Island believes students will find success if they can relate to the lesson
This article is part of a series by The Vicksburg Post, in partnership with the Vicksburg-Warren County Chamber of Commerce, featuring each of the nominees for teacher of the year honors.
Just about every teacher will say that one of the toughest parts of their job is connecting the lessons they teach to the world that surrounds their students.
For Warrenton Elementary fourth-grade teacher Jasmine Island, overcoming that struggle begins with one statement.
“I ensure my students are connected to the real world by making real-world connections when teaching. My favorite phrase is, ‘Okay, let me give you a real-world example,'” Island said. “If students can relate to what they’re learning, it becomes familiar to them which I feel makes it easier to apply it.”
Island is one of the teachers nominated for the Vicksburg-Warren County Chamber of Commerce’s Teacher of the Year awards.
The chamber will select and announce one elementary and one secondary teacher of the year at the chamber luncheon on Feb. 25. The winner of each award will receive $1,000 from Ameristar Casino and the runner-up for each award will receive $500 from Mutual Credit Union.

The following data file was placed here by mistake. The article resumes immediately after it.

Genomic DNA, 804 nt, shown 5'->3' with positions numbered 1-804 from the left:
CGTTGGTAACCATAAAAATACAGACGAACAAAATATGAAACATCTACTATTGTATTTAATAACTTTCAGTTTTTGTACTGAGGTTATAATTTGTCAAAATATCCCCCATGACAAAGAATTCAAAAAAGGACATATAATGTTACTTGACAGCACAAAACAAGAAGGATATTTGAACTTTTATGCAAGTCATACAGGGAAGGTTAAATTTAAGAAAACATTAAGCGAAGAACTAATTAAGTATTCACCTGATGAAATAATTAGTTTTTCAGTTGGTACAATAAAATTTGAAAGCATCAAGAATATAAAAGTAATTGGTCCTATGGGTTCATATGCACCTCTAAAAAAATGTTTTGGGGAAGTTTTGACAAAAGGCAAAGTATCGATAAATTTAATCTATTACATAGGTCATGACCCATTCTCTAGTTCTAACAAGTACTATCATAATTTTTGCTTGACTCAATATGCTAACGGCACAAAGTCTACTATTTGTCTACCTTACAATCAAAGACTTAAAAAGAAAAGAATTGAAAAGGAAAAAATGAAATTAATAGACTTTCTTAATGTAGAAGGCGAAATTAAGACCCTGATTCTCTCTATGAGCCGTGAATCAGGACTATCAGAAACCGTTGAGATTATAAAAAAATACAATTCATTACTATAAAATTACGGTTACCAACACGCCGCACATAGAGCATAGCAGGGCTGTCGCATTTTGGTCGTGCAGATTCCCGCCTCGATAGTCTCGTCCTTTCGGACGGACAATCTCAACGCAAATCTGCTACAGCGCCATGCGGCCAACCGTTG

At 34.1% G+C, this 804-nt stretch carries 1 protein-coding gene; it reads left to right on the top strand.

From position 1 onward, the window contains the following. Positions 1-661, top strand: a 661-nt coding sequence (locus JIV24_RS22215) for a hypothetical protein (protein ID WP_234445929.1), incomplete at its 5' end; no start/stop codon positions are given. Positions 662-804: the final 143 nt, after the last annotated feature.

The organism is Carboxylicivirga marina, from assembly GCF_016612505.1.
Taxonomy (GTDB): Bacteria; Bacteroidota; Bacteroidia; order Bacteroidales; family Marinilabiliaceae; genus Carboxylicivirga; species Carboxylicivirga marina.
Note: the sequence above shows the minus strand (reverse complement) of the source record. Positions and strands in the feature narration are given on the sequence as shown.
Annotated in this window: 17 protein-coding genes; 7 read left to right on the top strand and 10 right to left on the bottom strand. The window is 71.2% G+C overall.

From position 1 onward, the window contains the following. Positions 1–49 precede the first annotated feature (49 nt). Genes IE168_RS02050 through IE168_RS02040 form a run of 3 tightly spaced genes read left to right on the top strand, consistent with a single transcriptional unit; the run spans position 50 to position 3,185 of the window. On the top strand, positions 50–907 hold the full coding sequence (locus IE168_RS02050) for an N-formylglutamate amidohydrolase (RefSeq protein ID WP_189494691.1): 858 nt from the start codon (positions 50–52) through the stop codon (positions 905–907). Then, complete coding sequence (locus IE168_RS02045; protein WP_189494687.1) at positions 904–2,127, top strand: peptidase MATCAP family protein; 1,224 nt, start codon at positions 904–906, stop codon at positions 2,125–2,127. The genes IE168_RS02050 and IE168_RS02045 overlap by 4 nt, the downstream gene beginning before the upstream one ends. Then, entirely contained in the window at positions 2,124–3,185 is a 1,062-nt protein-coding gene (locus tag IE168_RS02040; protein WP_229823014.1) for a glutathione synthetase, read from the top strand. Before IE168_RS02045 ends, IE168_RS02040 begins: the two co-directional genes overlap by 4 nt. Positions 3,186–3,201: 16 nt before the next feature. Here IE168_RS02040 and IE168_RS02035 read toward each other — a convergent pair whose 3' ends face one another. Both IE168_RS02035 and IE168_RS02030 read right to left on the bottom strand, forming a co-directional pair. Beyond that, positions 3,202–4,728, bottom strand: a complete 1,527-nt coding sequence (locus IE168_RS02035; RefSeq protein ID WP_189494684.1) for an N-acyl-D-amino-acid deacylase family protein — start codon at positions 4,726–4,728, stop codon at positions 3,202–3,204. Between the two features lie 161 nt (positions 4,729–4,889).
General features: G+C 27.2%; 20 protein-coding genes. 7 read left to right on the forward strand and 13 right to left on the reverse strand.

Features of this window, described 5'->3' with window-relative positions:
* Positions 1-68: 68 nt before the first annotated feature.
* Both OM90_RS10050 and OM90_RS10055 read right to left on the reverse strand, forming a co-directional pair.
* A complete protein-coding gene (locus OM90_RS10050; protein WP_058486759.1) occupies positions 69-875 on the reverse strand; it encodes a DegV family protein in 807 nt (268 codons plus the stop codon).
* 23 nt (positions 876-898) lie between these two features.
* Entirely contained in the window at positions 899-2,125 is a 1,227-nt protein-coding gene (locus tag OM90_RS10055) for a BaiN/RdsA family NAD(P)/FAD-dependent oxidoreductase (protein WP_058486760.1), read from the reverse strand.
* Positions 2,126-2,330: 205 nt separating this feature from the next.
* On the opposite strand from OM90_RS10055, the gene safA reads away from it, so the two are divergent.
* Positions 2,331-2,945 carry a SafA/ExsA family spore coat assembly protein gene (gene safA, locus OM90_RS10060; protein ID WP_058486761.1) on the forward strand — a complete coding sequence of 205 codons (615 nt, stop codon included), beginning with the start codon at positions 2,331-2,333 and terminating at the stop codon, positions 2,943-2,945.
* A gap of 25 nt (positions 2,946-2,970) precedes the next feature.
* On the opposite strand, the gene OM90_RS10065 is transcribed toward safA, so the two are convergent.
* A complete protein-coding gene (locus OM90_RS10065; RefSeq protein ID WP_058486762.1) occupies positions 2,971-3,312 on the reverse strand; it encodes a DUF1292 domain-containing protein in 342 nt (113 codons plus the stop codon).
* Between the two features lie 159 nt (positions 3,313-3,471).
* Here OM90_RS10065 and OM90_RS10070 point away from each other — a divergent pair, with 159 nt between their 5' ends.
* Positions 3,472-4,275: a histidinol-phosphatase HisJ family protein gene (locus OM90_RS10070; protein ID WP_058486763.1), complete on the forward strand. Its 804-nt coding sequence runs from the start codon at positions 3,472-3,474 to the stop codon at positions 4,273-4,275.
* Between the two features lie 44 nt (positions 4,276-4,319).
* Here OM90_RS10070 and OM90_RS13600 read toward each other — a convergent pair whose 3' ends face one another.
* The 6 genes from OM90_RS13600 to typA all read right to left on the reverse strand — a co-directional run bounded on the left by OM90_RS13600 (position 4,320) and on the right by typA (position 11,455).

Island is in her eighth year as a teacher, all of which has focused on teaching English language arts.
She received a bachelor’s degree in general studies at Alcorn State before receiving a master’s in elementary education, also from Alcorn. She also received an educational specialist degree from Alcorn State.
Island said one of the most moving moments in her teaching career came when she was able to help a struggling student.
“When it came to learning and understanding, she wanted it so bad and she had felt over the years that she wasn’t receiving the help she needed to be successful,” Island wrote in her Teacher of the Year application. “I understood so I told her that I would do everything in my power to make sure she was successful in my classroom.
“We worked in small groups three times a week. It was a struggle at times because we both felt like it wasn’t working but I understood the process and I knew I had to trust it,” she said.
In the end, Island wrote, the student became proficient on grade level.
“I am also one to doubt myself but this experience showed me to really trust the process,” she wrote.
A disagreement that started last week during a work session of the Warren County Board of Supervisors spilled over to... read more